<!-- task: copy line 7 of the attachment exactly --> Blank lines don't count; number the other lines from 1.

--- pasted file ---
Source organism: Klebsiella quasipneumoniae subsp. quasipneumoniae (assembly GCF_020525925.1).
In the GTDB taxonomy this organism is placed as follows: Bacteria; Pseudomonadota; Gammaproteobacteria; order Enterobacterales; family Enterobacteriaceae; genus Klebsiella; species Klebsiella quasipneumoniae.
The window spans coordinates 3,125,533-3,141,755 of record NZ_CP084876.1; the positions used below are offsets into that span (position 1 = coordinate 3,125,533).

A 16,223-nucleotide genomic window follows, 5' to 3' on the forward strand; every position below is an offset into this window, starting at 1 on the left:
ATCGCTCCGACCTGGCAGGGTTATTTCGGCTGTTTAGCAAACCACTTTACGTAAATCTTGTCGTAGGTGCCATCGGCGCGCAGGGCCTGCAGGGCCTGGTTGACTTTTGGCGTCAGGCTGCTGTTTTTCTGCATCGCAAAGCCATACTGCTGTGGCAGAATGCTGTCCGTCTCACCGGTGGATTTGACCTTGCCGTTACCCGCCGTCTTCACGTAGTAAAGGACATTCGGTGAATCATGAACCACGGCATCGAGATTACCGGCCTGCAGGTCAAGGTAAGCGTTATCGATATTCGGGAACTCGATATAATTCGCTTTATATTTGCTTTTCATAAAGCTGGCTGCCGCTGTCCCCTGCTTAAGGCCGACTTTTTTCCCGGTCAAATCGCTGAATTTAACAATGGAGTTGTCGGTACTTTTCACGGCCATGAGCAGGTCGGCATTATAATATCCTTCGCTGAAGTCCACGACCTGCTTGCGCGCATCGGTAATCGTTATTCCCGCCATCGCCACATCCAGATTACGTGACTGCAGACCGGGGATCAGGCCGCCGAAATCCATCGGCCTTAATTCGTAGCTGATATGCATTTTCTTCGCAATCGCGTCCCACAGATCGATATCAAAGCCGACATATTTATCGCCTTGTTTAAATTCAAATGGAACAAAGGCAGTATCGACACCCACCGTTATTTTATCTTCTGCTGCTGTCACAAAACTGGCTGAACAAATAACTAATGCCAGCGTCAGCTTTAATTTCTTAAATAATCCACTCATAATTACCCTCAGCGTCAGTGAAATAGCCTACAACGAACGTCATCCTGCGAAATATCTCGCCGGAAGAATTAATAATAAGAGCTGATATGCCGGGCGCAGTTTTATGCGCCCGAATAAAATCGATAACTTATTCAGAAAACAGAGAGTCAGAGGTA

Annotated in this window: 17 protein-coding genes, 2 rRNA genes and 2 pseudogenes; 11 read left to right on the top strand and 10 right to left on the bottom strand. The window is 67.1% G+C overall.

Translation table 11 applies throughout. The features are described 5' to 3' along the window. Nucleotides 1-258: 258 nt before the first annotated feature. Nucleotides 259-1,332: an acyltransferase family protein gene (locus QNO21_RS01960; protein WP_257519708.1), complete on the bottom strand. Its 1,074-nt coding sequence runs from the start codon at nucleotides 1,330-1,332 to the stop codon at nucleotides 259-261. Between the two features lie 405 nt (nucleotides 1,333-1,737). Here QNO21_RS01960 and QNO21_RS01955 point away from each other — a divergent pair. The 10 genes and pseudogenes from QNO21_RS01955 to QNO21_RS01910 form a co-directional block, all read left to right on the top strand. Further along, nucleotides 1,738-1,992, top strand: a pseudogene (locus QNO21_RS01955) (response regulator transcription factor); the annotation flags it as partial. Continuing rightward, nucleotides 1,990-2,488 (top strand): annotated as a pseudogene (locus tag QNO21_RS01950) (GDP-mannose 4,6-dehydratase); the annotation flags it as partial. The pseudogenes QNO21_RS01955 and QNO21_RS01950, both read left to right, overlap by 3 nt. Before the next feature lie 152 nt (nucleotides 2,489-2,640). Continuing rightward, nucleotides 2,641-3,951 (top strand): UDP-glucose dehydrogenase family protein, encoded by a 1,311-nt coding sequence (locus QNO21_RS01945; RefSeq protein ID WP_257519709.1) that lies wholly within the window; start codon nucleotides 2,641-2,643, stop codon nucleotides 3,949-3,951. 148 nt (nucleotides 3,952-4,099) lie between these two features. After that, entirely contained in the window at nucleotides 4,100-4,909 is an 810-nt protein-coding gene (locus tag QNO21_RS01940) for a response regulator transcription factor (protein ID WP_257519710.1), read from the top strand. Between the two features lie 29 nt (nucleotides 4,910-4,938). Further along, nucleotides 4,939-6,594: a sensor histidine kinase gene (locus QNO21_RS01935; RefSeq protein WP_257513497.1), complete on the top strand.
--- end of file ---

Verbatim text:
Translation table 11 applies throughout. The features are described 5' to 3' along the window. Nucleotides 1-258: 258 nt before the first annotated feature. Nucleotides 259-1,332: an acyltransferase family protein gene (locus QNO21_RS01960; protein WP_257519708.1), complete on the bottom strand. Its 1,074-nt coding sequence runs from the start codon at nucleotides 1,330-1,332 to the stop codon at nucleotides 259-261. Between the two features lie 405 nt (nucleotides 1,333-1,737). Here QNO21_RS01960 and QNO21_RS01955 point away from each other — a divergent pair. The 10 genes and pseudogenes from QNO21_RS01955 to QNO21_RS01910 form a co-directional block, all read left to right on the top strand. Further along, nucleotides 1,738-1,992, top strand: a pseudogene (locus QNO21_RS01955) (response regulator transcription factor); the annotation flags it as partial. Continuing rightward, nucleotides 1,990-2,488 (top strand): annotated as a pseudogene (locus tag QNO21_RS01950) (GDP-mannose 4,6-dehydratase); the annotation flags it as partial. The pseudogenes QNO21_RS01955 and QNO21_RS01950, both read left to right, overlap by 3 nt. Before the next feature lie 152 nt (nucleotides 2,489-2,640). Continuing rightward, nucleotides 2,641-3,951 (top strand): UDP-glucose dehydrogenase family protein, encoded by a 1,311-nt coding sequence (locus QNO21_RS01945; RefSeq protein ID WP_257519709.1) that lies wholly within the window; start codon nucleotides 2,641-2,643, stop codon nucleotides 3,949-3,951. 148 nt (nucleotides 3,952-4,099) lie between these two features. After that, entirely contained in the window at nucleotides 4,100-4,909 is an 810-nt protein-coding gene (locus tag QNO21_RS01940) for a response regulator transcription factor (protein ID WP_257519710.1), read from the top strand. Between the two features lie 29 nt (nucleotides 4,910-4,938). Further along, nucleotides 4,939-6,594: a sensor histidine kinase gene (locus QNO21_RS01935; RefSeq protein WP_257513497.1), complete on the top strand.